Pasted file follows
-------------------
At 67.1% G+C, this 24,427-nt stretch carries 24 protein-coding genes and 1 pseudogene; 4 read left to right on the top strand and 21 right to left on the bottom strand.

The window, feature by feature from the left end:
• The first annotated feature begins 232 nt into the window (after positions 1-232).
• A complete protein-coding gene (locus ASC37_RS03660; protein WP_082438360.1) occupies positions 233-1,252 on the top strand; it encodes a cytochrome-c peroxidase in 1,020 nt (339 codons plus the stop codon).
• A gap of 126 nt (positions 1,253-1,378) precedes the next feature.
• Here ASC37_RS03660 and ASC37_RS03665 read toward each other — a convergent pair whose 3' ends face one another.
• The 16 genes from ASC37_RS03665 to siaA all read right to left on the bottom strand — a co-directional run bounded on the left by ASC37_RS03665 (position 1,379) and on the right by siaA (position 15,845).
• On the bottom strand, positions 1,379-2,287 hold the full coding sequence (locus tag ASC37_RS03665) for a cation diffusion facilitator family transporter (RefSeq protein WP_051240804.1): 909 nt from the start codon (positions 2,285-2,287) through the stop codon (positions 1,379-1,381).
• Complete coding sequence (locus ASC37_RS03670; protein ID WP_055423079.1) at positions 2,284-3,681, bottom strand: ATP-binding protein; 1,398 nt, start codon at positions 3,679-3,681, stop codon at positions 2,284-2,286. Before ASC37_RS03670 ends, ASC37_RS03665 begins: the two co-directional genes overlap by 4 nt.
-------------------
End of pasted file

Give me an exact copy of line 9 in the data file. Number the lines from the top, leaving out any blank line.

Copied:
• Complete coding sequence (locus ASC37_RS03670; protein ID WP_055423079.1) at positions 2,284-3,681, bottom strand: ATP-binding protein; 1,398 nt, start codon at positions 3,679-3,681, stop codon at positions 2,284-2,286. Before ASC37_RS03670 ends, ASC37_RS03665 begins: the two co-directional genes overlap by 4 nt.